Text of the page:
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According to Hammond and Cramer in Spelling Research and Information (p. 68 and 73)

Whole Language

Language, whether oral or written, is best learned in meaningful social contexts.
Language arts instruction, particularly reading and writing, should be integrated.
Language is acquired and retained through meaningful use and practice.
Language is easiest to learn when it is presented whole rather than in isolated pieces.
Language instruction should focus on the individual language and experience of the learner.


Spelling is developmental:  As young people mature in the early years of school, spelling improves.
Young children's opportunities to experiment with the spelling system and to invent their own spellings hasten spelling achievement
Children's invented spellings are highly predictable and consistent, suggesting an underlying cognitive and linguistic system from which children generate their approximate and invented spellings, as well as their conventional spellings.
Meaning aids spelling and spelling aids meaning.

Teaching Strategies

From Words Their Way (p. 75-77, Bear, Templeton, Invernizzi, and Johnston)
Look for what students use but confuse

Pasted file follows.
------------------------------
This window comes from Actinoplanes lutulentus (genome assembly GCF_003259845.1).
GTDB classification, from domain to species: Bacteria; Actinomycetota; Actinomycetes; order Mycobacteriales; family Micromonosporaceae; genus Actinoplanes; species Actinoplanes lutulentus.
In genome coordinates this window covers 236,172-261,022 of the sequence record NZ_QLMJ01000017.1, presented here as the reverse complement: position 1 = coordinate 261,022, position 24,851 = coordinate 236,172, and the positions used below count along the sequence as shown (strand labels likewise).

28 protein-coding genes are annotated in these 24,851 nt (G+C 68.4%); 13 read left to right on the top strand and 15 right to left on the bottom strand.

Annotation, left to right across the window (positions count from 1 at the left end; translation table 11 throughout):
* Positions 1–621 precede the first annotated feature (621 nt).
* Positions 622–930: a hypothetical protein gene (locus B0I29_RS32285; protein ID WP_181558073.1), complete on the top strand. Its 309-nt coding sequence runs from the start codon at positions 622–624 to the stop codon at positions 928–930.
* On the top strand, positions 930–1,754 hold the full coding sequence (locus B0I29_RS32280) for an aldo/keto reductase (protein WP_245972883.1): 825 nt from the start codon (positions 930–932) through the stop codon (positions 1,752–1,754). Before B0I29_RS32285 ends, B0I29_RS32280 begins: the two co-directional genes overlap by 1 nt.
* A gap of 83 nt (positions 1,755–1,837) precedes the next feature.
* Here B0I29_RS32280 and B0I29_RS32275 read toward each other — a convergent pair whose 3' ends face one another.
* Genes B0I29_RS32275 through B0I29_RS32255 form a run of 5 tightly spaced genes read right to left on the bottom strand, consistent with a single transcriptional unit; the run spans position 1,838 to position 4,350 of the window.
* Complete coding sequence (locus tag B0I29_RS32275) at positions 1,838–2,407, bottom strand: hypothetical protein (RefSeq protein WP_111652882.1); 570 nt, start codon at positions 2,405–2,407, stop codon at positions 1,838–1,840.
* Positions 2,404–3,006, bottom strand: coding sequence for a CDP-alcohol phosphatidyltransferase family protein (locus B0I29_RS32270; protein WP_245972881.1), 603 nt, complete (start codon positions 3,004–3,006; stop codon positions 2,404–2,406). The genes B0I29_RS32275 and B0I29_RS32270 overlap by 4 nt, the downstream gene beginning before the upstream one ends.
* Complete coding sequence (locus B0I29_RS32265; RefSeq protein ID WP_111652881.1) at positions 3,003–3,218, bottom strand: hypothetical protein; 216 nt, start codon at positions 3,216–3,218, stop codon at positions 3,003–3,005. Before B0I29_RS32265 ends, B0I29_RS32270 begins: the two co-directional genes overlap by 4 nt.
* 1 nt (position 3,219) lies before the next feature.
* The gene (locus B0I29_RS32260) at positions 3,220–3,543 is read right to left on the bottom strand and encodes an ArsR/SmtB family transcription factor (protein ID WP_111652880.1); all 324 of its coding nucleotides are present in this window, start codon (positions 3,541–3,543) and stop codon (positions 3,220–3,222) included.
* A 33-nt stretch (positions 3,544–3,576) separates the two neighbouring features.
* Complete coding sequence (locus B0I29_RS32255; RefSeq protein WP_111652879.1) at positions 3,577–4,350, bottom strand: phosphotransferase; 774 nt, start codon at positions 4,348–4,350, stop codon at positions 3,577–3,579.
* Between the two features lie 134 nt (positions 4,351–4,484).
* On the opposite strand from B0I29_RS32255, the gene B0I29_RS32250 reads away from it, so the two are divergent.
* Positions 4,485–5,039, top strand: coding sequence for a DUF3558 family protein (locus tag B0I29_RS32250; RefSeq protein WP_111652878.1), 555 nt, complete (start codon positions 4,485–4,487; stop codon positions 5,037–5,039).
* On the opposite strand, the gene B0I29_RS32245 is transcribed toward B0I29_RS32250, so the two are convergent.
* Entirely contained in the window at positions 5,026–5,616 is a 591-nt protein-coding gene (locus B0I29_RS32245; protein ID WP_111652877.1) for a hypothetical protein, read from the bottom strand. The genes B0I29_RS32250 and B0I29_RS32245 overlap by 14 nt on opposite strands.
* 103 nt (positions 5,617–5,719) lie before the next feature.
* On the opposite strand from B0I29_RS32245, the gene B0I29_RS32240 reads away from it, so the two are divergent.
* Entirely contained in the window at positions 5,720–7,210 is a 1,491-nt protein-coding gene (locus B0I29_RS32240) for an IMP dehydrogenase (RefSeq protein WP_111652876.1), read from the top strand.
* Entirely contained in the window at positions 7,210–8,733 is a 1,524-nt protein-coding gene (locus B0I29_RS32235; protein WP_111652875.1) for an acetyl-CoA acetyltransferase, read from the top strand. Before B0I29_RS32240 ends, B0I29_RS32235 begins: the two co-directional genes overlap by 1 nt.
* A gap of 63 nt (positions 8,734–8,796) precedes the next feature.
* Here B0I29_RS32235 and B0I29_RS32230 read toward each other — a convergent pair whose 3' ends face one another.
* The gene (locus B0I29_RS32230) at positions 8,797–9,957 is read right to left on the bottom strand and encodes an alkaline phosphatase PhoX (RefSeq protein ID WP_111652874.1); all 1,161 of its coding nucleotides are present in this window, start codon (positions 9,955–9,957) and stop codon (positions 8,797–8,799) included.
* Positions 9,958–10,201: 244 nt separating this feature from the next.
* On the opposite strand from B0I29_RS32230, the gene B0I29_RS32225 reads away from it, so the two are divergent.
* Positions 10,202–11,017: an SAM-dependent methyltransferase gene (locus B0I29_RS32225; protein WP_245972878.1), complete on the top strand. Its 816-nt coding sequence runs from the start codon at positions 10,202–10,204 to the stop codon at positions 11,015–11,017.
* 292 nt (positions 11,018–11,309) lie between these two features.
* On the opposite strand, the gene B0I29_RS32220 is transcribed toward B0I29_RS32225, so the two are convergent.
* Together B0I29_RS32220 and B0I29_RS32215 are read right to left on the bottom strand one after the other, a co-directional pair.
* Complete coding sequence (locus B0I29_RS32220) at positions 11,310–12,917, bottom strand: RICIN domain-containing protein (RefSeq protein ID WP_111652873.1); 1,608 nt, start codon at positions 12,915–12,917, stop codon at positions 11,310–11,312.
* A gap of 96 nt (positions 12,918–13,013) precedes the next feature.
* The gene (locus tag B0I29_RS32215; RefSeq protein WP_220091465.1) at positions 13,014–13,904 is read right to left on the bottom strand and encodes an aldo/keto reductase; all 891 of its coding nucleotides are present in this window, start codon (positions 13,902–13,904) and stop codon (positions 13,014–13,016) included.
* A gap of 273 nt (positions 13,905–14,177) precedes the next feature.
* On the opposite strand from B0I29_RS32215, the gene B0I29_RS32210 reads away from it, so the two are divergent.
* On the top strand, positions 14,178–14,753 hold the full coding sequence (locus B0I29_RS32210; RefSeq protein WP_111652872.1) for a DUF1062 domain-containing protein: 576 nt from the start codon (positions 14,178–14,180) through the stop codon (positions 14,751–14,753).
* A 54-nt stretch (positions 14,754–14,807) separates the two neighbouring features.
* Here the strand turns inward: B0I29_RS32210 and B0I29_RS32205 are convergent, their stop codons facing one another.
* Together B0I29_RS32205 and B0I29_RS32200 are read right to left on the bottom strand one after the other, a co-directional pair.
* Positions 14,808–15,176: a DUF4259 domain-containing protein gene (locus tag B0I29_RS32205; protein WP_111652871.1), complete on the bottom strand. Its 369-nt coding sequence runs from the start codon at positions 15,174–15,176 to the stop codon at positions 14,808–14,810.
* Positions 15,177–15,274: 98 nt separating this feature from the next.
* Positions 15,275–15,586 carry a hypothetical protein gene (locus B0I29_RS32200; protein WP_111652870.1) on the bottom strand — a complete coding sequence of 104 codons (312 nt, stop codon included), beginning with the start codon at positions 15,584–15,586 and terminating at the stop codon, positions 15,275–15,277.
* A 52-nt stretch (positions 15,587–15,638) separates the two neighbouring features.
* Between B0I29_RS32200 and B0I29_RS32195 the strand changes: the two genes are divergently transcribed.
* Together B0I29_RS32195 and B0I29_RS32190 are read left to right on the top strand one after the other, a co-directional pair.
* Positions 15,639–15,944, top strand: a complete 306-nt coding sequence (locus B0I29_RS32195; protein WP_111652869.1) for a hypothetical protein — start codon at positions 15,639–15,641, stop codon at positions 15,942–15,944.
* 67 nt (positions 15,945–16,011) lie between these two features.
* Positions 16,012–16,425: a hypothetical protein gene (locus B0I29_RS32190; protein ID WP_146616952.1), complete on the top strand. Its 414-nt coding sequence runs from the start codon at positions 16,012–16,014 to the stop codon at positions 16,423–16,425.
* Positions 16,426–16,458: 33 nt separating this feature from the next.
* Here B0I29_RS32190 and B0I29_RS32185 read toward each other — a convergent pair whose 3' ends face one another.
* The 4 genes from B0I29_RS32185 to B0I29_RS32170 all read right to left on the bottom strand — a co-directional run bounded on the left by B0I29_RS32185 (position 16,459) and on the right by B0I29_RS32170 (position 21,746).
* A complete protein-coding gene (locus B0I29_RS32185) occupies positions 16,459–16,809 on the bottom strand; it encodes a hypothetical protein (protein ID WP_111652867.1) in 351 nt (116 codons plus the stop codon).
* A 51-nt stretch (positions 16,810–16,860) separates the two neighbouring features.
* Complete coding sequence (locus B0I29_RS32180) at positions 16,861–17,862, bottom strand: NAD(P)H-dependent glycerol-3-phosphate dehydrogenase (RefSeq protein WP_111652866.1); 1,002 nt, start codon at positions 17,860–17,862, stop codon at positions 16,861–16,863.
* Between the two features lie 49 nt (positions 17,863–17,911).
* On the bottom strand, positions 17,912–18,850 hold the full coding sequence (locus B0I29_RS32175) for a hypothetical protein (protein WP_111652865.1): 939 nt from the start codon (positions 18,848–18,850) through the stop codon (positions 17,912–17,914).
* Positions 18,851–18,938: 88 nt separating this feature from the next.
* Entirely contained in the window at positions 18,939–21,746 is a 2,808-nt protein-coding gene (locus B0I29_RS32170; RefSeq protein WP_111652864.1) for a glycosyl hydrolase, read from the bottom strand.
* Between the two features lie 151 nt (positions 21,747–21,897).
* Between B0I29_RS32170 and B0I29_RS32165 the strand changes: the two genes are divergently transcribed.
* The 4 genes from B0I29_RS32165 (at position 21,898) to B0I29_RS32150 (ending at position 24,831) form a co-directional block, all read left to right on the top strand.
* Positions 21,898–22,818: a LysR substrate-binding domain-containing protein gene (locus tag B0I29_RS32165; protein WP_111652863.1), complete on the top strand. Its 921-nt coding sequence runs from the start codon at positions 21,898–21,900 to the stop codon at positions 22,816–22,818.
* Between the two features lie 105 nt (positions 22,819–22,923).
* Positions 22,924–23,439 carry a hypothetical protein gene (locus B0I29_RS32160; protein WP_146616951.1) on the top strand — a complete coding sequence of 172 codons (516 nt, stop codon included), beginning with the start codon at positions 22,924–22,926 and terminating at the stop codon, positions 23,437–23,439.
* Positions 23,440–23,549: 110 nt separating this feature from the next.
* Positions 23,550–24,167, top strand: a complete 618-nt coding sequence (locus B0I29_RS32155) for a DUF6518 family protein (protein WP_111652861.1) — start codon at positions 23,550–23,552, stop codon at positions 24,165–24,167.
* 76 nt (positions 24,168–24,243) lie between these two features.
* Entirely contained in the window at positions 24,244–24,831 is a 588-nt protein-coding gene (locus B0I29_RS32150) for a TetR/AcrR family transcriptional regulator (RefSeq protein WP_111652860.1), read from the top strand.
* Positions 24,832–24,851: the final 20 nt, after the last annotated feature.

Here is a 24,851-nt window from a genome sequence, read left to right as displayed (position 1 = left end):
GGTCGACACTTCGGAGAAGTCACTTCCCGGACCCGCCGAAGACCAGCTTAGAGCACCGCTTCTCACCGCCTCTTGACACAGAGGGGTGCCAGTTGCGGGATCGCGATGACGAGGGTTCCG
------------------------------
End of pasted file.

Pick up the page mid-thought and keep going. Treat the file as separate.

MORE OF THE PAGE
A step backward is a step forward
Use words students can read
Compare words that do with words that don't
Sort by sight and sound
Begins with obvious contrasts first
Don't hide exceptions
Avoid rules
Work for automaticity
Return to meaningful texts
According to Spelling Research and Information (Hammond & Cramer, p. 78)
Encourage invented spelling
Focus on meaning
Teach spelling

More specifically, teach:

Spelling Patterns
Spelling Structure Rules
Spelling and Meaning Relationships
Developing Spelling Consciousness
Spelling Strategies
Most Commonly Misspelled Words
In Spel . . . is a four-letter Word (Gentry, p. 28)
Teach spelling as part of the whole curriculum.
Have children write frequently.
Encourage children to invent spellings for words they may not have learned to spell.
De-emphasize correctness, memorization, and writing mechanics.
Respond to children's writing in ways that help them discover more about spelling.

Walters & Kehus, 1998


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